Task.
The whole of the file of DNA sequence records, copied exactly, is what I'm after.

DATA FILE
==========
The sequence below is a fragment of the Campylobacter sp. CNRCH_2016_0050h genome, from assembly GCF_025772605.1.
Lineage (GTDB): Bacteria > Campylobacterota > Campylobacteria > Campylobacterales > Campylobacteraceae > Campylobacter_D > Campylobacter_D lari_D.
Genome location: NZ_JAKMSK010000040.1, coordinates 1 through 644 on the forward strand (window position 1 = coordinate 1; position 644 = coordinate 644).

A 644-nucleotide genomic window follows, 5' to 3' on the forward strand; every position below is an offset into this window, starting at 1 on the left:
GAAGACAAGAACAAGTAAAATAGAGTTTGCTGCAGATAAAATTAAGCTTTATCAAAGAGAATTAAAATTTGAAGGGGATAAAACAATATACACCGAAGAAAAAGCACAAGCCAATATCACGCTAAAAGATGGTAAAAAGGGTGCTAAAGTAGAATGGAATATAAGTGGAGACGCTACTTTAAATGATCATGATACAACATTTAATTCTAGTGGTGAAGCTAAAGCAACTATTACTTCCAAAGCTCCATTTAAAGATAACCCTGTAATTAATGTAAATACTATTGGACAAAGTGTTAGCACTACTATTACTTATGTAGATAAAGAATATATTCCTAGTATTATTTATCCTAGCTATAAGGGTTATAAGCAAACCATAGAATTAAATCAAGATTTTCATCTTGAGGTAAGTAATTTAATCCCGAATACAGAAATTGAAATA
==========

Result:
The sequence below is a fragment of the Campylobacter sp. CNRCH_2016_0050h genome, from assembly GCF_025772605.1.
Lineage (GTDB): Bacteria > Campylobacterota > Campylobacteria > Campylobacterales > Campylobacteraceae > Campylobacter_D > Campylobacter_D lari_D.
Genome location: NZ_JAKMSK010000040.1, coordinates 1 through 644 on the forward strand (window position 1 = coordinate 1; position 644 = coordinate 644).

A 644-nucleotide genomic window follows, 5' to 3' on the forward strand; every position below is an offset into this window, starting at 1 on the left:
GAAGACAAGAACAAGTAAAATAGAGTTTGCTGCAGATAAAATTAAGCTTTATCAAAGAGAATTAAAATTTGAAGGGGATAAAACAATATACACCGAAGAAAAAGCACAAGCCAATATCACGCTAAAAGATGGTAAAAAGGGTGCTAAAGTAGAATGGAATATAAGTGGAGACGCTACTTTAAATGATCATGATACAACATTTAATTCTAGTGGTGAAGCTAAAGCAACTATTACTTCCAAAGCTCCATTTAAAGATAACCCTGTAATTAATGTAAATACTATTGGACAAAGTGTTAGCACTACTATTACTTATGTAGATAAAGAATATATTCCTAGTATTATTTATCCTAGCTATAAGGGTTATAAGCAAACCATAGAATTAAATCAAGATTTTCATCTTGAGGTAAGTAATTTAATCCCGAATACAGAAATTGAAATA